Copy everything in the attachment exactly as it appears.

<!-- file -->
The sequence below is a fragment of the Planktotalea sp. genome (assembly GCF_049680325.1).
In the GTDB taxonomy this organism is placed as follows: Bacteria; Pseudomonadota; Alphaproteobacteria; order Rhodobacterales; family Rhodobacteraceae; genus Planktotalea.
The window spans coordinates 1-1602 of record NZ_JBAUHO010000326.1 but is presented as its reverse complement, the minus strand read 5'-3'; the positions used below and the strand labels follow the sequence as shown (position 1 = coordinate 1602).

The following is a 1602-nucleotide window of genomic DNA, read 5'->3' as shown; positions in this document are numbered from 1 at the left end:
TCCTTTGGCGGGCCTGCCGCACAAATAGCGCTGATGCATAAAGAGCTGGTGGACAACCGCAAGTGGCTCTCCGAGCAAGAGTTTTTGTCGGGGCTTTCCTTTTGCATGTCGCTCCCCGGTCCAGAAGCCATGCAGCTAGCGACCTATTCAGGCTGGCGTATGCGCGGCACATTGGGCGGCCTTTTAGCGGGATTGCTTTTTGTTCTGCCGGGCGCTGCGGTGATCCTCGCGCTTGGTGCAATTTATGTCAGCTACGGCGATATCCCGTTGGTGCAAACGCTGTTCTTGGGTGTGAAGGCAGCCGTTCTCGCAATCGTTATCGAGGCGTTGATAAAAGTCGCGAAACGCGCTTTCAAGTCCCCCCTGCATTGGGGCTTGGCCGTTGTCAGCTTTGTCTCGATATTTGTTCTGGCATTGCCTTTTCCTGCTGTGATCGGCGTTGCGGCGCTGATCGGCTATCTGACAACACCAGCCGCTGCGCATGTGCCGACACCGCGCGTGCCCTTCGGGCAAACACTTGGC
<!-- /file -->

The sequence below is a fragment of the Planktotalea sp. genome (assembly GCF_049680325.1).
In the GTDB taxonomy this organism is placed as follows: Bacteria; Pseudomonadota; Alphaproteobacteria; order Rhodobacterales; family Rhodobacteraceae; genus Planktotalea.
The window spans coordinates 1-1602 of record NZ_JBAUHO010000326.1 but is presented as its reverse complement, the minus strand read 5'-3'; the positions used below and the strand labels follow the sequence as shown (position 1 = coordinate 1602).

The following is a 1602-nucleotide window of genomic DNA, read 5'->3' as shown; positions in this document are numbered from 1 at the left end:
TCCTTTGGCGGGCCTGCCGCACAAATAGCGCTGATGCATAAAGAGCTGGTGGACAACCGCAAGTGGCTCTCCGAGCAAGAGTTTTTGTCGGGGCTTTCCTTTTGCATGTCGCTCCCCGGTCCAGAAGCCATGCAGCTAGCGACCTATTCAGGCTGGCGTATGCGCGGCACATTGGGCGGCCTTTTAGCGGGATTGCTTTTTGTTCTGCCGGGCGCTGCGGTGATCCTCGCGCTTGGTGCAATTTATGTCAGCTACGGCGATATCCCGTTGGTGCAAACGCTGTTCTTGGGTGTGAAGGCAGCCGTTCTCGCAATCGTTATCGAGGCGTTGATAAAAGTCGCGAAACGCGCTTTCAAGTCCCCCCTGCATTGGGGCTTGGCCGTTGTCAGCTTTGTCTCGATATTTGTTCTGGCATTGCCTTTTCCTGCTGTGATCGGCGTTGCGGCGCTGATCGGCTATCTGACAACACCAGCCGCTGCGCATGTGCCGACACCGCGCGTGCCCTTCGGGCAAACACTTGGC